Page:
-- a fiber optic network and ports in each space so future improvements in technology can be easily implemented.
-- the ability to precisely control lighting, humidity and air conditioning, to save energy and to inhibit corrosion of expensive equipment. The building within practical limits will operate as a laboratory.
-- a professional development center that should help students from all three areas supplement classroom experiences with internships and other professional opportunities.
"In this era of industrial globalization, the methods of teaching are changing, distinctions between university departments are blurring, and new relationships with industry are being formed," said Engineering Chair Pat Walter. "If we use this building wisely, and grow our programs strategically, TCU can be in the forefront of technically educating our students to prosper."
TCU and the State of San Luis in Argentina signed an agreement in late fall to establish a graduate scholarship at TCU for scholars from the South American state. Up to 20 students may come to campus each year for the next five years. At the signing
ceremory, from left to right, are Fort Worth Mayor Ken Barr '64, State Gov. Adolfo Rodriquez Saa and Larry Adams, associate vice chancellor for academic affairs.
With five shovels of dirt, the 3.7-acre Leibrock Village began in February. The apartment-style complex, complete with a common area for meeting and studying and a playground for children, is named for former Brite Trustee Robert Leibrock and his wife
Prudie. Official groundbreakers were, left to right, Brite Student Body President Nathan
Digby, Bob Leibrock (son of the complex's namesake), Chancellor Michael R. Ferrari, Robert M. Leibrock and Brite Board Chair Roy Snodgrass.
D G spells service
TCU's Delta Gamma chapter hosted parties, played the piano or simply read books aloud to residents of the Lighthouse for the Blind's Lewis House in Fort Worth, said Lighthouse vice chair Deidre Massey before presenting the prestigious Lumen Award in February to the chapter's 1998 president, radio-TV-film senior Natalie
Haas. Incidentally, Greek membership at TCU has risen in recent years; 36 percent of female undergrads claim Greek letters, 39 percent of males.
Stopping hunger's pain
More the 3,500 pounds of food and $9,000 were raised in November during the annual Hunger Week food drive, which included service outings to the Food Bank of Greater Tarrant County, where students helped stock boxes for delivery to the needy.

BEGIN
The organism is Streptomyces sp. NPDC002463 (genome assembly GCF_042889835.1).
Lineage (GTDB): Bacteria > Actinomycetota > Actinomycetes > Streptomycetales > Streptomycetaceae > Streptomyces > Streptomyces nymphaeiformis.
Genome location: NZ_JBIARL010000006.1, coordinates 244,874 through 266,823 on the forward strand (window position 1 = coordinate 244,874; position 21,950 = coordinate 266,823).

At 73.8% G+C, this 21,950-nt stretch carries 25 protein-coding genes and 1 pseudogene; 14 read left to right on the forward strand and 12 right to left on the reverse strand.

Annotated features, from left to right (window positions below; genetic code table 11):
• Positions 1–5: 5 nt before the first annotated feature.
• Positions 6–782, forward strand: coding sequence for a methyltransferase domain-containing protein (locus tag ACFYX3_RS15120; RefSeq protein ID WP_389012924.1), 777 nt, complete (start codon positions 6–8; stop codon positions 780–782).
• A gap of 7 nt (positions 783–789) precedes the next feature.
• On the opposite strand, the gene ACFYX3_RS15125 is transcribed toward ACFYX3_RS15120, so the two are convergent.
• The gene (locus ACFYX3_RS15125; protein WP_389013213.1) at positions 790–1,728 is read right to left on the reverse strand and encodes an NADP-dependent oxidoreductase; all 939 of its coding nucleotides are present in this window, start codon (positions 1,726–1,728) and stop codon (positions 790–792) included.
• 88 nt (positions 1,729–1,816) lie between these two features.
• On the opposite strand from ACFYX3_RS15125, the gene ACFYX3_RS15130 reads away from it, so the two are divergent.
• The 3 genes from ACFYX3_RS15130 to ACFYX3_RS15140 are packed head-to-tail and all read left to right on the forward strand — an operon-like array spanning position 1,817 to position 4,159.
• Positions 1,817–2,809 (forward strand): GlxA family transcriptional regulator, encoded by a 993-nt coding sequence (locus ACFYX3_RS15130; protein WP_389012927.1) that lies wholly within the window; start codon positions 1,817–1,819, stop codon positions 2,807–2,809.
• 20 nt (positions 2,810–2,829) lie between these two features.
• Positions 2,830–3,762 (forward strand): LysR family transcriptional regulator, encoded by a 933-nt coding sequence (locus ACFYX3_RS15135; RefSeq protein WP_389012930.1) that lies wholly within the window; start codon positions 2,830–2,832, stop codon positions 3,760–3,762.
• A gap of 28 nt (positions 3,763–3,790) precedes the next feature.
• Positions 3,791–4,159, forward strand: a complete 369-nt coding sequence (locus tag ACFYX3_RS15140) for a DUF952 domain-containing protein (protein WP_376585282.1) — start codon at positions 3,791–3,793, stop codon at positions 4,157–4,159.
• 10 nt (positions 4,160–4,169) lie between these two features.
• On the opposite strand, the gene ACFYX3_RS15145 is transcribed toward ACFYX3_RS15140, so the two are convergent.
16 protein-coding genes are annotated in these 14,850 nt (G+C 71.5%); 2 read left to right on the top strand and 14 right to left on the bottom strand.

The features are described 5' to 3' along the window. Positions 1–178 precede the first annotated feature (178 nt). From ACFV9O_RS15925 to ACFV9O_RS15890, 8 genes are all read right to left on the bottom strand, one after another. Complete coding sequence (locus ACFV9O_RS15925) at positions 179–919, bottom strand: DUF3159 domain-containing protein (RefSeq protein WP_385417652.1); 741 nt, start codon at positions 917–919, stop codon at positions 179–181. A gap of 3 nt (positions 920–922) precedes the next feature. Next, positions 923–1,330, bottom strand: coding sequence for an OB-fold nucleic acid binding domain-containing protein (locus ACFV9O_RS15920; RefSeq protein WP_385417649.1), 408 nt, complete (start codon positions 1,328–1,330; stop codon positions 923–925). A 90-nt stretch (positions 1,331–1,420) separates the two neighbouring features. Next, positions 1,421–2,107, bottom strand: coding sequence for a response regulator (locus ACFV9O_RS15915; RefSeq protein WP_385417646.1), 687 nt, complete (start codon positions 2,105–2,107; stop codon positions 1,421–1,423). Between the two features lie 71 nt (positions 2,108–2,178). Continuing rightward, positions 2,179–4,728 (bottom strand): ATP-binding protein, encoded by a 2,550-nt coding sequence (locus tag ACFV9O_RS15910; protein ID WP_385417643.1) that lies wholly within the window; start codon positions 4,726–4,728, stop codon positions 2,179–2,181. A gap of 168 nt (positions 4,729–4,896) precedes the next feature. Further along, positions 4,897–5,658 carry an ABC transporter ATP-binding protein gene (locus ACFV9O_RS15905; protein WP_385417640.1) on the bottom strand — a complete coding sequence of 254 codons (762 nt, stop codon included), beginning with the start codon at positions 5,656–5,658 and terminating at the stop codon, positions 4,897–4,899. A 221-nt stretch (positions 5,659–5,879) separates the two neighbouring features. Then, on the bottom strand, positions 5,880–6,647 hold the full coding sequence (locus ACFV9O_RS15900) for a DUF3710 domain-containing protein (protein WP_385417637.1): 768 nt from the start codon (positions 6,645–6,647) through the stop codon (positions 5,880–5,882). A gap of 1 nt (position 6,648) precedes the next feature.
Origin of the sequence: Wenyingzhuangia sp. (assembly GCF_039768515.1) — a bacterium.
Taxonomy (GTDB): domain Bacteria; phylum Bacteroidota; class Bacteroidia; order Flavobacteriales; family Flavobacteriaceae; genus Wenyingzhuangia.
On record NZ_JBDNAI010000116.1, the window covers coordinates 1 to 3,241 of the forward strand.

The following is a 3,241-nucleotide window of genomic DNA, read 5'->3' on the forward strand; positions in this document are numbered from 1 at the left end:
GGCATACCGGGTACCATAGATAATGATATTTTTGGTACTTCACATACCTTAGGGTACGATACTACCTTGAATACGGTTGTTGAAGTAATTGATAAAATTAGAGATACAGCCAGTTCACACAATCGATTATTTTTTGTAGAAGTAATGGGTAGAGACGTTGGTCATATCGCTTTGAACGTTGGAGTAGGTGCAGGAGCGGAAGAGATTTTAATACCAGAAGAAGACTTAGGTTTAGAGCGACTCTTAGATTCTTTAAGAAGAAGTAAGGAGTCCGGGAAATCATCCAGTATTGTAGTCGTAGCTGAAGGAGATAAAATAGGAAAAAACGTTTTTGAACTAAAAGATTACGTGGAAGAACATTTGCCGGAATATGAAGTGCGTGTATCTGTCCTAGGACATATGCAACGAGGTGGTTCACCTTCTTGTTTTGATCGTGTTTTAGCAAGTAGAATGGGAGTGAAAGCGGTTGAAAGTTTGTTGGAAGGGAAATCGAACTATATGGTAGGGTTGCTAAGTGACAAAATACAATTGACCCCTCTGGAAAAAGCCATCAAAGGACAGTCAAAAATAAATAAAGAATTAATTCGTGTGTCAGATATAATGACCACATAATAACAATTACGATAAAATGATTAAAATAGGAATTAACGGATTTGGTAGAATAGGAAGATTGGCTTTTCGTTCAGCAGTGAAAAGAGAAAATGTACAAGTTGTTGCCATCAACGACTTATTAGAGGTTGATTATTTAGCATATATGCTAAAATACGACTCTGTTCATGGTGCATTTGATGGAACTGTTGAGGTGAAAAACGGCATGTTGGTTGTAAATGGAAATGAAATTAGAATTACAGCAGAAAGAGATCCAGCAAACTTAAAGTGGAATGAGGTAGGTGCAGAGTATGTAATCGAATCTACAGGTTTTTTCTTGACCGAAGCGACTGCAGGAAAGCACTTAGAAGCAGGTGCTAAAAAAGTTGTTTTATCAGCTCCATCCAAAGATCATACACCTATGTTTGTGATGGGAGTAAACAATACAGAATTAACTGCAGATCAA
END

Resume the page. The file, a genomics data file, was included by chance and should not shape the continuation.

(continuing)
We came to the senior conference for two reasons: to gain a broader awareness of the issues facing us after graduation, and to demystify the procession of forks at the sides of our plates.
The formal dinner, the expected highlight of the weekend, humbled us quickly. Usually suave seniors, we stared at our plates, where fish, tails folded through their mouths, stared back at us. Salt and pepper learned to travel as a unit. Bread was buttered one bite at a time.
But if we were humbled by the code of our cutlery, we were inflated by the last of the keynote speakers, young Patrick Combs. His message was, essentially, that graduates should choose careers that truly make them happy, not ones they think they "ought" to pursue. Citing the example of a young man who loved to play video games and ultimately found a job doing just that, Pat showed us we really could reach our dreams, even if they took place on a screen.
Something seemed a bit lacking in his message, though. Something about encouraging seniors at a respected college to pursue careers that coddled the self, even if in video games, was a bit skewed. Shouldn't his presentation at least mention making a wider impact on society?
"That's great that you're really passionate about that," he told me, "but I think the first message everybody needs to hear is to make themselves happy, and if some people want to make helping their career, they can do that."
So much for a broader awareness.
I think most of us felt no less nervous about the fate awaiting us after graduation and not quite certain how to go about the all-important act of networking. But we certainly knew how to manipulate our soup spoons: Tilt the bowl away from the mouth as you dip each spoonful, avoiding a circular shoveling motion. Sip delicately.
And if anything inappropriate is swimming in your soup, do not comment. The underpaid dishwasher, who is doing what he loves to do, will take care of it after the meal.